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Standard Chartered: Central Banks Remain Net Buyers Of Gold

Kitco News

Central banks were net buyers of gold in February and are likely to remain so, says Standard Chartered. “Appetite to sell was limited, sensitivity to price volatility was muted, and purchases were dominated by a small number of consistent buyers of size who view gold as a key asset,” Standard says. Russia added 22.8 tonnes of gold to its official reserves, following purchases of 18.9 tonnes in January, and 224 tonnes last year, the 11th straight year of additions, Standard says. “Turkey also continues to add significantly to its reserves, buying 8.8 tonnes in February, following additions of 17.5 tonnes in January and 86 tonnes in 2017,” Standard says. “Turkey had previously added gold because it was accepted as a reserve requirement from commercial banks, but last year it started to add gold to its own balance sheet.” Meanwhile, Kazakhstan added 4.01 tonnes in February and has upped reserves each month since 2012, Standard points out. “We expect central banks to remain net buyers.”

By Allen Sykora of Kitco News;


RBC's Gero: Dollar, Stock Weakness Draws ‘Asset Allocators’ Into Gold

Monday April 02, 2018 09:32

“Asset allocators” are interested in gold again due to a weaker U.S. dollar, says George Gero, managing director with RBC Wealth Management. Further, he cites some wariness of stocks and bonds, with “additional geopolitical headlines adding to concerns of investors, with headlines on escalating trade and tariff retaliations.” As of 9:11 a.m. EDT, Comex June gold was $11.20 higher to $1,338.50 an ounce.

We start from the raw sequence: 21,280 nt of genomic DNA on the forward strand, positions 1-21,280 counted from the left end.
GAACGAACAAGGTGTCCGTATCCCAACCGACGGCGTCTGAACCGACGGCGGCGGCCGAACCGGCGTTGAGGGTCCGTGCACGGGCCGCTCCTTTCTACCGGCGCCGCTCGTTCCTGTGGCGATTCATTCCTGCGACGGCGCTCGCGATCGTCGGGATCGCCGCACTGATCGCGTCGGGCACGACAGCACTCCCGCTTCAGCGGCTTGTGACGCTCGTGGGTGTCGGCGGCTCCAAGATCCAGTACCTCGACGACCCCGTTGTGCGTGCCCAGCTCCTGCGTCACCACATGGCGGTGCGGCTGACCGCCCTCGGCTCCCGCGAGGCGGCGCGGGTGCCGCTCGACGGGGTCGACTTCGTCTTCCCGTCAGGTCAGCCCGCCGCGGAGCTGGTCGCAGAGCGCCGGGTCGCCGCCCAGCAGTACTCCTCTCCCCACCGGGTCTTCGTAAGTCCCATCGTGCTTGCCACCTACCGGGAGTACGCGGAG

By Allen Sykora of Kitco News;


Analysts: Markets To Key On Wage Growth In U.S. Jobs Report

Monday April 02, 2018 09:32

The wage-growth portion of the monthly U.S. jobs report, which is due out on Friday, will be a key for markets, analysts report. Expectations are for March nonfarm payrolls to rise by somewhere between 167,000 and 190,000 after a 313,000 gain in February, while the unemployment rate is seen edging down to 4% from 4.1%. “However, wage growth remains to be the key market-moving piece, after showing an unexpected fall from [a yearly rate of] 2.8% to 2.6% last month,” says Hussein Sayed, chief market strategist at FXTM. “Given that one of the main arguments in markets today is whether the Fed will raise rates by another two or three times in 2018, this figure will play an important role in pricing interest rates expectations, and thus the dollar’s direction.” Brown Brothers Harriman also says that “the focus has shifted from job growth per se to hourly earnings,” although employment gains remain “robust.” The forecast is for a monthly wage rise of 0.3%, compared to a longer-term (12- and 24-month) average of 0.2%, BBH continues. “The base effect limits the impact on the year-over-year rate, but a 0.3% increase would be sufficient to lift the yearly pace to 2.7%,” BBH says. “The 12- and 24-month average is 2.6%.” If so, the data may suggest that the jobs market “remains strong but with no compelling evidence of earnings acceleration,” BBH adds.

Disclaimer: The views expressed in this article are those of the author and may not reflect those of Kitco Metals Inc. The author has made every effort to ensure accuracy of information provided; however, neither Kitco Metals Inc. nor the author can guarantee such accuracy. This article is strictly for informational purposes only. It is not a solicitation to make any exchange in commodities, securities or other financial instruments. Kitco Metals Inc. and the author of this article do not accept culpability for losses and/ or damages arising from the use of this publication.

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